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#206752 - 08/06/12 09:00 PM Home Inspectors
BigB Offline
Member

Registered: 03/31/04
Posts: 725
Loc: Tucson, AZ USA
From a home inspection report:

"A licensed electrician shall certify the the wiring and related components as safe"

I have seen this more than once. I tell the buyer or agent the only wiring I "certify" is that which was done by my company. I also tell them to ask the HI to explain what he means by "certify", is there a special sticker or something? wink Recently I had an agent get angry because I refused to "certify" the wiring and sub panel in a 60 year old home.
How would you handle such a request?
With a lot of bank owned properties starting to sell we are seeing a big increase in home inspection repairs, just wonder how some of you handle it.

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#206753 - 08/06/12 09:17 PM Re: Home Inspectors [Re: BigB]
BigB Offline
Member

Registered: 03/31/04
Posts: 725
Loc: Tucson, AZ USA
And just for the record I an not trying to bash home inspectors, there are many good ones and we are grateful for the work. I just have an issue with that one particular statement.

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#206754 - 08/07/12 01:21 AM Re: Home Inspectors [Re: BigB]
gfretwell Offline

Member

Registered: 07/20/04
Posts: 9012
Loc: Estero,Fl,usa
I hung out at one of the home inspector web sites for a while and I just got too disgusted to stay. The problem is not that they are not good about looking for things that the average home buyer would not see. It is simply the fact that they do not have the qualifications to actually inspect the systems in a home. The buyer usually never complains because they end up with a long punch list of items they can use to drive the price down but it seldom actually reflects the actual code or the enforceable code.
They limit their own liability by saying the buyer should have the house checked out by a licensed trade in whatever disciplines they "ding" but that leaves the customer wondering what the home inspector actually did for them.

BTW I got a 94 on their 50 question test and I was $350 away from being a "certified" home inspector. I would have done better I guess but I have never seen an oil fired boiler and I found a question in the electrical section that was simply wrong.
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Greg Fretwell

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#206756 - 08/07/12 05:03 PM Re: Home Inspectors [Re: BigB]
HotLine1 Offline

Member

Registered: 04/03/02
Posts: 6786
Loc: Brick, NJ USA
Ditto to what Greg says above. Here in NJ the HIs are Licensed by the state. I have no clue as to what you need to 'pass'.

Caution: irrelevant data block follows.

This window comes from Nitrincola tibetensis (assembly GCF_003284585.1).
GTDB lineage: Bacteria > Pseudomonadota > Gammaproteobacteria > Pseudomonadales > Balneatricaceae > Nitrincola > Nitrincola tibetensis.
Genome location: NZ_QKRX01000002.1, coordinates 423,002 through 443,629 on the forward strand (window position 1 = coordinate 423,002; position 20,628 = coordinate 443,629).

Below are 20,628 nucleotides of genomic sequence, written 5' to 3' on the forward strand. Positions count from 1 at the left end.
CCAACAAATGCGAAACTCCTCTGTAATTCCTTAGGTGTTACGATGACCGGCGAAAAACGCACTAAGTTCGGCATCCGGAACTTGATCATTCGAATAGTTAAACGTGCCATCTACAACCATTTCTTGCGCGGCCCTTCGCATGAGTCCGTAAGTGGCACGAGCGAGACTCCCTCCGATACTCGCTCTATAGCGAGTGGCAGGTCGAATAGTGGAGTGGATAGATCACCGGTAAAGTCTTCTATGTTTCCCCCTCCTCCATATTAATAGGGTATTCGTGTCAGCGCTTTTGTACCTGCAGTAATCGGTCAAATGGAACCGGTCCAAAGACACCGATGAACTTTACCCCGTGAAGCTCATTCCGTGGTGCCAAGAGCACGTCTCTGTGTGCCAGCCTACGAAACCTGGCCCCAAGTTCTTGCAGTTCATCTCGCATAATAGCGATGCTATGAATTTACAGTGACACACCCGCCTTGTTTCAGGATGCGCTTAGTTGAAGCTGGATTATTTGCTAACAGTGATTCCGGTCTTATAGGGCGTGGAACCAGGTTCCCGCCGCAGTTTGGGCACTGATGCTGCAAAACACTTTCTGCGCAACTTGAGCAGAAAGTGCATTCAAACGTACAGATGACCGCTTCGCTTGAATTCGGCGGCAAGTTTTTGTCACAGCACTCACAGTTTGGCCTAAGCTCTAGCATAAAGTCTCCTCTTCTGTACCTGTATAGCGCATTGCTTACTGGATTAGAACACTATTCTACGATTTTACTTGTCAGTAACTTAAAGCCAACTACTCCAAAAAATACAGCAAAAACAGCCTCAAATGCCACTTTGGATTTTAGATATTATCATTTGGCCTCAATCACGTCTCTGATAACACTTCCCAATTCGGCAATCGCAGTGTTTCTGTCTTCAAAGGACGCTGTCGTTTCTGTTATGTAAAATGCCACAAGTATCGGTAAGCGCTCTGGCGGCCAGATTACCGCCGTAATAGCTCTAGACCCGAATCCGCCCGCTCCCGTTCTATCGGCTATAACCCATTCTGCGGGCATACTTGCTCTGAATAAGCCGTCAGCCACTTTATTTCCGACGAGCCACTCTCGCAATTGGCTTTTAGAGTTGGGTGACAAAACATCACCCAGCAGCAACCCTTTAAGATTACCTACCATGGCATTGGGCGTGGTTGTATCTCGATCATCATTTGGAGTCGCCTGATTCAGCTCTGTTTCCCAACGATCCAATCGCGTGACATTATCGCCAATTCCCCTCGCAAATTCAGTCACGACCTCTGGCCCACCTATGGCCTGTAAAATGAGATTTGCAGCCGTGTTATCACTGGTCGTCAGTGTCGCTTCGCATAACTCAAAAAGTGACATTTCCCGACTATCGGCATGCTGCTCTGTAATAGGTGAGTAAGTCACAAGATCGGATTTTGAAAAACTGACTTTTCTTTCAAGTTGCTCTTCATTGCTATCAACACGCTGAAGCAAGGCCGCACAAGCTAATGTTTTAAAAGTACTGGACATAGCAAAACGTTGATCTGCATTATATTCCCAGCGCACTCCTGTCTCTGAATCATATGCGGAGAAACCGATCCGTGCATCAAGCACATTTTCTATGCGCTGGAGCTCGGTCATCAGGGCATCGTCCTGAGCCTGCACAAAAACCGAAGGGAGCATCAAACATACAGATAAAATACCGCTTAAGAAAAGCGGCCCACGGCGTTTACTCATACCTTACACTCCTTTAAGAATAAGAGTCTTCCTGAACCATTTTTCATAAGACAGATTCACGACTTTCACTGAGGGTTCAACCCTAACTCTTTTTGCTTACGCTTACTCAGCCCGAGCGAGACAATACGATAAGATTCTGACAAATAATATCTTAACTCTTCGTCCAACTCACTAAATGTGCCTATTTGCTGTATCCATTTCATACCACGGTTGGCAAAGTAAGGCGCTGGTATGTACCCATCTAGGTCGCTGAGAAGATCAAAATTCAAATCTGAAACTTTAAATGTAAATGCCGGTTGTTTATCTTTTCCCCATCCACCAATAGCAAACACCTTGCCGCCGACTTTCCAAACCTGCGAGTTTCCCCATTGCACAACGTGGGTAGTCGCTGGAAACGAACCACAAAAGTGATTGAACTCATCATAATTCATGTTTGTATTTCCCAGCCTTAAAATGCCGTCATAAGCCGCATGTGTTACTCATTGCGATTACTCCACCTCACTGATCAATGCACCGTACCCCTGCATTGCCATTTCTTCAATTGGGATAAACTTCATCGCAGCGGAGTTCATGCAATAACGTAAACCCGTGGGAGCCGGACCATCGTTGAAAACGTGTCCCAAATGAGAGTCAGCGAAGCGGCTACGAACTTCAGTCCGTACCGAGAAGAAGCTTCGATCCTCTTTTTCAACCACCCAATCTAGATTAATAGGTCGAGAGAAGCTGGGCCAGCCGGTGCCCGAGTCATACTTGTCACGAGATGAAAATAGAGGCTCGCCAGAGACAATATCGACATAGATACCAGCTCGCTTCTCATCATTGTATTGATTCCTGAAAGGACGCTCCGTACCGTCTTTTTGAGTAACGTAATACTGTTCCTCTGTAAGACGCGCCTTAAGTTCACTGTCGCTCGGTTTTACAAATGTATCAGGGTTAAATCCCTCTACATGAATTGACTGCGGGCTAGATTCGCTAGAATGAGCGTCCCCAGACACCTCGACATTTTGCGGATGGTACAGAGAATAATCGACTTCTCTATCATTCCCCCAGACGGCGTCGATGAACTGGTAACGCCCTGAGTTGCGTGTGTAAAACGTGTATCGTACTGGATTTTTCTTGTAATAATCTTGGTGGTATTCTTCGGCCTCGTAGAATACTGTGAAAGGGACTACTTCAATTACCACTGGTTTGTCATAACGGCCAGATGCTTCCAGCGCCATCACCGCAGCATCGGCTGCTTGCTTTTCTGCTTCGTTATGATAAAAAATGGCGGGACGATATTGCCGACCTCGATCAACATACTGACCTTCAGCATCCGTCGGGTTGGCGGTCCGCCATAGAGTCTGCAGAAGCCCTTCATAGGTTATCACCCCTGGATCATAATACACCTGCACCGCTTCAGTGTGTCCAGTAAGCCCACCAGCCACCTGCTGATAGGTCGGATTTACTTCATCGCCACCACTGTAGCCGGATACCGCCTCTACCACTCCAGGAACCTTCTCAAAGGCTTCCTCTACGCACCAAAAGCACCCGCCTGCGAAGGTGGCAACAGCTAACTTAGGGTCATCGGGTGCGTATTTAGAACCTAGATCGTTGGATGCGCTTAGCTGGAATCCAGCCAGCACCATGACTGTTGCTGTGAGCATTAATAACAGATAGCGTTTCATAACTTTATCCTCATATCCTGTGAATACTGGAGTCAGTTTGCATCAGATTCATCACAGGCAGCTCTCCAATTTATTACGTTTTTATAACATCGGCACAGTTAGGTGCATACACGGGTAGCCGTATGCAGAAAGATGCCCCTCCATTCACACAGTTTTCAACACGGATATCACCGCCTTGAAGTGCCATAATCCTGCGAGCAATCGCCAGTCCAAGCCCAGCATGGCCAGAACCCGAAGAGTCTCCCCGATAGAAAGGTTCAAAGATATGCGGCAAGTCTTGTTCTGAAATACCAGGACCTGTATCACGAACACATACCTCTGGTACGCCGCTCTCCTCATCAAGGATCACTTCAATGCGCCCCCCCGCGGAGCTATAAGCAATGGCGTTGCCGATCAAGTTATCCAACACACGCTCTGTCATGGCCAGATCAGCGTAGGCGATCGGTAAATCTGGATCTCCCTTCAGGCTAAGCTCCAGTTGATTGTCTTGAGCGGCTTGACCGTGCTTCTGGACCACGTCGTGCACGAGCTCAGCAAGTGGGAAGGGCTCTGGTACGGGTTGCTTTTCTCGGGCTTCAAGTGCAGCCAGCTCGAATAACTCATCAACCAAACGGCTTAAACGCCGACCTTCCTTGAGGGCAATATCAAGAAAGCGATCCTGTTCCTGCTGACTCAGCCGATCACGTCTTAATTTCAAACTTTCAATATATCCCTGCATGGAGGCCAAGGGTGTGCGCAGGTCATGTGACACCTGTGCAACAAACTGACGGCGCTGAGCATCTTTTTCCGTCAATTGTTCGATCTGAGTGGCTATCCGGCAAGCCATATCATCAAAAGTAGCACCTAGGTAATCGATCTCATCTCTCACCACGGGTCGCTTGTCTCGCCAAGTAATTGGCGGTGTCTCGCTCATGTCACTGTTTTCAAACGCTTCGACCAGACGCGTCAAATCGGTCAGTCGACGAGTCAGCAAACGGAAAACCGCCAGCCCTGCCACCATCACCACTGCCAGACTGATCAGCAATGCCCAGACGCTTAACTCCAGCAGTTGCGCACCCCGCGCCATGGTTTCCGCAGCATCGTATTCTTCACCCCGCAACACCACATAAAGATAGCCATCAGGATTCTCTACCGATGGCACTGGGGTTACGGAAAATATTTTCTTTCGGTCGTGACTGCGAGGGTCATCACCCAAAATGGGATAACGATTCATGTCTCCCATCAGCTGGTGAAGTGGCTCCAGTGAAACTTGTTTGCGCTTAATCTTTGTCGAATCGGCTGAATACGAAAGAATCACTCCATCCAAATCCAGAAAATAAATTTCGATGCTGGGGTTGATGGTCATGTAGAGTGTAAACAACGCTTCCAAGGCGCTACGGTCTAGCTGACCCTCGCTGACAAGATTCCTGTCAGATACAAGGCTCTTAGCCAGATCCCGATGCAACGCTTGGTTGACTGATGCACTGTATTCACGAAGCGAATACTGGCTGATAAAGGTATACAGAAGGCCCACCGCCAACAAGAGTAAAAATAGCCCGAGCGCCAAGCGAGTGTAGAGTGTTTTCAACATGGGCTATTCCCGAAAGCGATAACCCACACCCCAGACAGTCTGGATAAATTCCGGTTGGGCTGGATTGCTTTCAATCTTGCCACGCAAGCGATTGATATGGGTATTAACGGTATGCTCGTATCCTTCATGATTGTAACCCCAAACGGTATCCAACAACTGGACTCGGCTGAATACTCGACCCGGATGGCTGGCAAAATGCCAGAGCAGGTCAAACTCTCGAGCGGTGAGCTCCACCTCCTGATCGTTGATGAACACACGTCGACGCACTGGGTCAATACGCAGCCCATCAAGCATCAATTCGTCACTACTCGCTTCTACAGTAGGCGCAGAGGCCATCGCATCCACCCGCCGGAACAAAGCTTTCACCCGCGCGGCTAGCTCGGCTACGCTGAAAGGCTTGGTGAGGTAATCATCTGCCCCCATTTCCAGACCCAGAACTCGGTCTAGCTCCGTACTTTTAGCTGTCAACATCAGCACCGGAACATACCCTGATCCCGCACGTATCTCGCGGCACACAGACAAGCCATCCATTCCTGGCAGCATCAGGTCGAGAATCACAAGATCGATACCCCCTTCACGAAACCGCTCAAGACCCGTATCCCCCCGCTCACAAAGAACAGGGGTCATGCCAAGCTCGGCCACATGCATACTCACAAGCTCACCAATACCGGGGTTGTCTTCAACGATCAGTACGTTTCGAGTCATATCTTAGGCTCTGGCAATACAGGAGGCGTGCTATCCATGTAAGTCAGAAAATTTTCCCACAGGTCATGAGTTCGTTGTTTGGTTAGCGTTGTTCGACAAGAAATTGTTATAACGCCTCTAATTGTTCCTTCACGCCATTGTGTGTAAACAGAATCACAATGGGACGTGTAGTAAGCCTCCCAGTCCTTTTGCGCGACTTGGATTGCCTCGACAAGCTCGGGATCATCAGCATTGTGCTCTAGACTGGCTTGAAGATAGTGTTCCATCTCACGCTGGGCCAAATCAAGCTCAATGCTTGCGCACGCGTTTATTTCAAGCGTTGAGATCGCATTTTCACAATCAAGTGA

I field quite a few calls (as AHJ) from people buying/selling resi about Code related issues that an HI has written in the report, and if "I" require the work to be performed. Here is my 'stock' response....

"Call a NJ Lic. EC"

As to what the Ec will do? Check out the structure, and provide a report/estimate on what is an issue. I also mention that the EC will charge a fee for the above. Next reply is "NO, I am not allowed by State Regs to look at the issue".

In my time as an EC, I did a few as favors for neighbors, etc., and took a few HIs to task on 'BAD' reports, almost to the point of 'seeing the Judge', which settled the issue, obtained a refund, and payment for required repairs.

'Certify' can be a legal issue. Providing clear, detailed info on what you find, and what you repair is very important.

BTW, one of the favorite 'boiler plate' HI comments is related to the "Unsafe FPE panel" of the Federal Pacific Brand.

BigB, yes there is and hopefully will be a lot of resi repair & service work. Stick with it if you can.
_________________________
John

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#206758 - 08/08/12 06:17 AM Re: Home Inspectors [Re: BigB]
renosteinke Offline
Cat Servant
Member

Registered: 01/22/05
Posts: 5300
Loc: Blue Collar Country
Well, it's good to hear that some work is coming out of this market. One of the main complaints I've had is the way the inspections are ignored once the deal is closed. The repairs never seem to happen.

It seems everybody is an electrician. Everybody is an engineer. Everybody is a lawyer. It can get pretty aggravating.

Certify? Safe? Just what do those terms mean? Just as important - since when does the HI tell us what to do?

Well, it's too easy to find fault with HI's. Finding faults there is like finding sand on the beach - not much of a challenge.

So, try to be the only adult in the room. Get paid, then make your own inspection, make your own judgement calls, offer your professional advice. Most important, use your own words.

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#206774 - 08/09/12 10:59 PM Re: Home Inspectors [Re: gfretwell]
BigB Offline
Member

Registered: 03/31/04
Posts: 725
Loc: Tucson, AZ USA